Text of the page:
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How the South Could Have Won the Civil War: The Fatal Errors That Led to Confederate Defeatby Bevin Alexander
Synopses & Reviews
Could the South have won the Civil War?
To many, the very question seems absurd. After all, the Confederacy had only a third of the population and one-eleventh of the industry of the North.Wasn't the South's defeat inevitable?
Not at all, as acclaimed military historian Bevin Alexander reveals in this provocative and counterintuitive new look at the Civil War. In fact, the South most definitely could have won the war, and Alexander documents exactly how a Confederate victory could have come about-and how close it came to happening.
Moving beyond fancifultheoretical conjectures to explore actual plans that Confederate generals proposed and the tactics ultimately adopted in the war's key battles, How the South Could Have Won the Civil War offerssurprising analysis on topics such as:
-How the Confederacy had its greatest chance to win the war just three months into the fighting-but blew it
-How theConfederacy's three most important leaders-President Jefferson Davis and Generals Robert E. Lee and Thomas Stonewall Jackson--clashed over how to fight thewar
-How the Civil War's decisive turning point came in a battle that the Rebel army never needed to fight
-How the Confederate army devised-but never fullyexploited-a way to negate the Union's huge advantages in manpower and weaponry
-How Abraham Lincoln and other Northern leaders understood the Union's true vulnerabilitybetter than the Confederacy's top leaders did
-How it is a myth that the Union army's accidental discovery of Lee's order of battle doomed the South's 1862Maryland campaign
-How the South failed to heed the important lessons of its 1863 victory at Chancellorsville
How the South Could Have Won the Civil War shows whythere is nothing inevitable about military victory, even for a state with overwhelming strength. Alexander provides a startling account of how a relatively small number of tactical and strategic mistakes cost the South thewar-and changed the course of history.
From the Hardcover edition.
A military historian and author of How Wars Are Won looks at the costly errors that cost the South victory during the Civil War and outlines the tactical and strategic approaches the Confederacy should have used that could have changed the course of the war. Reprint. 15,000 first printing.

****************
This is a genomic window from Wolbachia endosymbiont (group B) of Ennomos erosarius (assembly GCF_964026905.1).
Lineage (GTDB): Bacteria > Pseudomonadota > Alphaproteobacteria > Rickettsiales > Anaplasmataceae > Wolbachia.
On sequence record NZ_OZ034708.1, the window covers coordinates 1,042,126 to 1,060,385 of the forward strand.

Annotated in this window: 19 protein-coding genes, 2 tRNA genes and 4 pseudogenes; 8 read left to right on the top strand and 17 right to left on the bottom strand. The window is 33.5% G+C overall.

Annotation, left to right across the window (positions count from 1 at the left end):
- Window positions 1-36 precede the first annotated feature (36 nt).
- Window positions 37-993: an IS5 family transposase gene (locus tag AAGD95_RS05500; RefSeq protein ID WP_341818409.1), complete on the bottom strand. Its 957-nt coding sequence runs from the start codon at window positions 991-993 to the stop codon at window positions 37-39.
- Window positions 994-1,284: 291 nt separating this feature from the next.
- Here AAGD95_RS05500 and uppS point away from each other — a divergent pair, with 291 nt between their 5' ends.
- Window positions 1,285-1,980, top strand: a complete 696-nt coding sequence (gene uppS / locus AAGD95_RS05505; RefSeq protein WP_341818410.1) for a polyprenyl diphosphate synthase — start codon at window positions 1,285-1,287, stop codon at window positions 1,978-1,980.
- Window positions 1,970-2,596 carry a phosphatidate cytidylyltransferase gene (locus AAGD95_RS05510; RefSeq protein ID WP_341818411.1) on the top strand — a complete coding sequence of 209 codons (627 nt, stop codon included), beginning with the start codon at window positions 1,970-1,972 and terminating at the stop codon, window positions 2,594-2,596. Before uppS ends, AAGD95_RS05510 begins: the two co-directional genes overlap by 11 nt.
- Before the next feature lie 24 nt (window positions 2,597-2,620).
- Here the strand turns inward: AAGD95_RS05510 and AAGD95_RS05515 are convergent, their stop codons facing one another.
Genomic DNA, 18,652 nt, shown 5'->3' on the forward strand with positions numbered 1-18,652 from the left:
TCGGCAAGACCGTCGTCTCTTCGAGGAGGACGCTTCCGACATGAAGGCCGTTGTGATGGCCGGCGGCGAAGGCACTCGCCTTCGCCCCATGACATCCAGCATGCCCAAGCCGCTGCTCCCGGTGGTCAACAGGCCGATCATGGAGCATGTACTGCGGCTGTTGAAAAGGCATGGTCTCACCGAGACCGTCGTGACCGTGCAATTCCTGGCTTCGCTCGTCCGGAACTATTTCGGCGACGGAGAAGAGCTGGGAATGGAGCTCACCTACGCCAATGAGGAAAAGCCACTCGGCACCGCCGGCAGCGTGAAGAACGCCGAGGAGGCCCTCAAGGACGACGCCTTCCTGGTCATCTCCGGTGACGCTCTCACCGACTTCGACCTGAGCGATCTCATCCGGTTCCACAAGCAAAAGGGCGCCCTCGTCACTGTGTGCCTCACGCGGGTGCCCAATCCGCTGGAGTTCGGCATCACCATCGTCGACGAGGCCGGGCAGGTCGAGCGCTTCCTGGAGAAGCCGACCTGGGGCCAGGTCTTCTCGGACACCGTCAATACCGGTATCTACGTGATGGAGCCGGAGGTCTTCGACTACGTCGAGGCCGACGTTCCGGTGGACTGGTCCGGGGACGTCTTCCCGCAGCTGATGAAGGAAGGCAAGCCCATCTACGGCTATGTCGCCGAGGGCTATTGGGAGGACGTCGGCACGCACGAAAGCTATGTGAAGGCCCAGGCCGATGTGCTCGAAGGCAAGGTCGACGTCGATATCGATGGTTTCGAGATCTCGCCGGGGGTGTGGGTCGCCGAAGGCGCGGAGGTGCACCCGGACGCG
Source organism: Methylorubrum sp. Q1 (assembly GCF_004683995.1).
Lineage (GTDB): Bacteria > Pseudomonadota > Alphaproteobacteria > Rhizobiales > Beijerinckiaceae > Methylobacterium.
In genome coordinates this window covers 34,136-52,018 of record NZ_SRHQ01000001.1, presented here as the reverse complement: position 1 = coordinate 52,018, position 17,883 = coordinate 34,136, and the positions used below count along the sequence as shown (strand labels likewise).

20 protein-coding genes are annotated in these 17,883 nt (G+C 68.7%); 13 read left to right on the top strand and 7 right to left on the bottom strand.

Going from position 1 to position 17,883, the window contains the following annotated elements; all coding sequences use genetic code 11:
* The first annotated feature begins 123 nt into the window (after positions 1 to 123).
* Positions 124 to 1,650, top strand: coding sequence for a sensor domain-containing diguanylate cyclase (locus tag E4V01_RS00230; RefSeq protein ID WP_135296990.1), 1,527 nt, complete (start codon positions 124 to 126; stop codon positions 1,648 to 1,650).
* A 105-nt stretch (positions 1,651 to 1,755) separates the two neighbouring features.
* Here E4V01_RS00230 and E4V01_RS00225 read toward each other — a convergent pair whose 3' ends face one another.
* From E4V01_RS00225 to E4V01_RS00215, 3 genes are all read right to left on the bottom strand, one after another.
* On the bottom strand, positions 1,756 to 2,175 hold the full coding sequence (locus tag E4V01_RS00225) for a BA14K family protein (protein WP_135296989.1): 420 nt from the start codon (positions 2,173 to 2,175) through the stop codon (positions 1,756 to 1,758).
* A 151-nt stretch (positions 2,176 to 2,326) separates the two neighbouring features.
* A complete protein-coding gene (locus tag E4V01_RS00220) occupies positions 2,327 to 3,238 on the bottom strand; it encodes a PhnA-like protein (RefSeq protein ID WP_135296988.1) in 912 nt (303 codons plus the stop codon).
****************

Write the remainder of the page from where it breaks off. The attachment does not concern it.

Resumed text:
Destroying conventional historical wisdom, acclaimed military historian Bevin Alexander reveals how the South most definitely could have defeated the North-and how close a Confederate victory came to happening. Alexander shows:
•How the Confederacy had its greatest chance to win the war just three months into the fighting-but blew it
• How the Confederacy’s three most important leaders- President Jefferson Davis and Generals Robert E. Lee and Thomas "Stonewall" Jackson– clashed over how to fight the war
• How the Confederate army devised–but never fully exploited–a way to negate the Union’s huge advantages in manpower and weaponry
• How Abraham Lincoln and other Northern leaders understood the Union’s vulnerability better than the Confederacy’s leaders did
How the South Could Have Won the Civil War provides a startling account of how a relatively small number of tactical and strategic mistakes cost the South the war and changed the course of history.
About the Author
BEVIN ALEXANDER is the author of nine books of military history, including How Hitler Could Have Won World War II, How Wars Are Won, How America Got It Right, and Lost Victories, which was named by the Civil War Book Review as one of the seventeen books that have most transformed Civil War scholarship. His battle studies of the Korean War, written during his decorated service as a combat historian, are stored in the National Archives in Washington, D.C. He lives in Bremo Bluff, Virginia.
From the Hardcover edition.
Table of Contents
No victory is inevitable — "There stands Jackson like a stone wall" — A new kind of war — The Shenandoah Valley campaign — The Seven Days — The sweep behind Pope — Second Manassas — The lost order — Antietam — Fredericksburg — Chancellorsville — Gettysburg — Appomattox.
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